Effects of cover crops on soil hydraulic properties during commodity crop growing season

Project Type: Research and Education
Funds awarded in 2020: $299,995.00
Projected End Date: 03/31/2023
Grant Recipients: Middle Tennessee State University; University of Kentucky; Auburn University
Region: Southern
State: Tennessee
Principal Investigator:
Dr. Samuel Haruna
Middle Tennessee State University
Co-Investigators:
Dr. Song Cui
Middle Tennessee State University
Dr. Audrey Gamble
Auburn University
Dr. Seockmo Ku
Middle Tennessee State University
Dr. Chaney Mosley
Middle Tennessee State University
Dr. Edwin Ritchey
University of Kentucky
Description:
Cover crops (CCs) can improve soil hydraulic properties prior to termination, but their effects on soil hydraulic properties during the growing season are less known. The objective of this study was to investigate the influence of no-till CC on the soil hydraulic properties during the commodity crop growing season in Murfreesboro, USA. The CCs included hairy vetch (Vicia villosa Roth.), crimson clover (Trifolium incarnatum L.), winter wheat (Triticum aestivum L.), winter peas (Lathyrus hirsutus L.), oats (Avena sativa), triticale (Triticale hexaploide Lart.), barley (Hordeum vulgare L.) and flax (Linum usitatissimum L.). The cash crop grown was corn (Zea mays). Soil samples were collected using a cylindrical core (55 mm inside diameter, 60 mm long) at 0–10, 10–20, and 20–30 cm depths during April (prior to CC termination), May, June and July. Results showed that soil bulk density (Db) was 23%, 12%, 11% and 10% higher under no cover crop (NCC) compared with CC management during April –July, respectively. This suggests a lower rate of soil consolidation under CC management even after several rainfall events. Four months after CC termination, macroporosity and total porosity were 306 and 50% higher, respectively, under CC compared with NCC management. Therefore, saturated hydraulic conductivity (Ksat) during July was two times higher under CC management compared with NCC management and this can affect increase water infiltration and conservation during the growing season. Due to CC root-induced improvement in macroporosity, CCs had 64% higher volumetric water content (θ) at saturation during July compared with NCC management. Cover crops can improve soil hydraulic properties and these benefits can persist for up to four months after termination.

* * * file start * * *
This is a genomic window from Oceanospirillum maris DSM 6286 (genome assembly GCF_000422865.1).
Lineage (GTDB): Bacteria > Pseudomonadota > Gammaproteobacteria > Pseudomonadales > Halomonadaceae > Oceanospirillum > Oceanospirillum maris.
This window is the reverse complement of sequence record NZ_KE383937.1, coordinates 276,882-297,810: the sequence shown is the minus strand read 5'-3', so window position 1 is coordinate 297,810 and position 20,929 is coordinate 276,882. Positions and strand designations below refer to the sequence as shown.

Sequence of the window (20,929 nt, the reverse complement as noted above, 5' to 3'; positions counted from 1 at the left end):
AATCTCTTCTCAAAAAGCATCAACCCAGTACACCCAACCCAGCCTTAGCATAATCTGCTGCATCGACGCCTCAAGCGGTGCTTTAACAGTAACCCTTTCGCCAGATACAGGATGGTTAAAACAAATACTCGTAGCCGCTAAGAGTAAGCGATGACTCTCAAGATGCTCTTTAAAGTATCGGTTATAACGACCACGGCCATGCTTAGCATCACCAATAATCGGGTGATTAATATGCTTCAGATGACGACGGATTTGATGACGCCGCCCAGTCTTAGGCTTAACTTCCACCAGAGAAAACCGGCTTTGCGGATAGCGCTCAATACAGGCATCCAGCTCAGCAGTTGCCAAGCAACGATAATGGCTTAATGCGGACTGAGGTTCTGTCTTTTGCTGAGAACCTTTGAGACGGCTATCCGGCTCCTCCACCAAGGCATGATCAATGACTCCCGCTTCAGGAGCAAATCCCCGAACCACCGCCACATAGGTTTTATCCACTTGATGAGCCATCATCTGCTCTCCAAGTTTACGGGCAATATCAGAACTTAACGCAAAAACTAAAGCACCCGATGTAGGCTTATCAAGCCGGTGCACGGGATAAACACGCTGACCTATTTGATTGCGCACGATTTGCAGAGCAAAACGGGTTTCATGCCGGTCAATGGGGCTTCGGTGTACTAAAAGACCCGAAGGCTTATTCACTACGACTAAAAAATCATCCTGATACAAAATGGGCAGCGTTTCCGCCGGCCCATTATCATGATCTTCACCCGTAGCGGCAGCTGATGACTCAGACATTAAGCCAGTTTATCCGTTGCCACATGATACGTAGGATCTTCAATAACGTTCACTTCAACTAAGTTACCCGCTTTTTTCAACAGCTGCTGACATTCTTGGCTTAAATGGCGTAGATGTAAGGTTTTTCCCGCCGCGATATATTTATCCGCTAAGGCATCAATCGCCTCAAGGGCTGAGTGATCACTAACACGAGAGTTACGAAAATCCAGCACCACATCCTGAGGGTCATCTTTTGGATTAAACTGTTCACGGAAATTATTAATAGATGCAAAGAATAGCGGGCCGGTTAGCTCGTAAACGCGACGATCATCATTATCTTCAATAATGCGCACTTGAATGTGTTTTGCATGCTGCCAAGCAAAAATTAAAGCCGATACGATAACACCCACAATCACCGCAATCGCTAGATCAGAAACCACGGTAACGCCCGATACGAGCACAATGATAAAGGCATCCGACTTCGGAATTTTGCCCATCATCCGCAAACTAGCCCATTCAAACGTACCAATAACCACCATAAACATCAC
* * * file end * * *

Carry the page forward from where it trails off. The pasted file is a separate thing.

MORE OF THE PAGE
Type:
Peer-reviewed Journal Article
File:
Authors:
Samuel Haruna, Middle Tennessee State University
Edwin Ritchey, University of Kentucky
Chaney Mosley, Middle Tennessee State University
Seockmo Ku, Middle Tennessee State University
Target audiences:
Farmers/Ranchers; Educators; Researchers
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Any opinions, findings, conclusions, or recommendations expressed in this publication are those of the author(s) and do not necessarily reflect the view of the U.S. Department of Agriculture or SARE.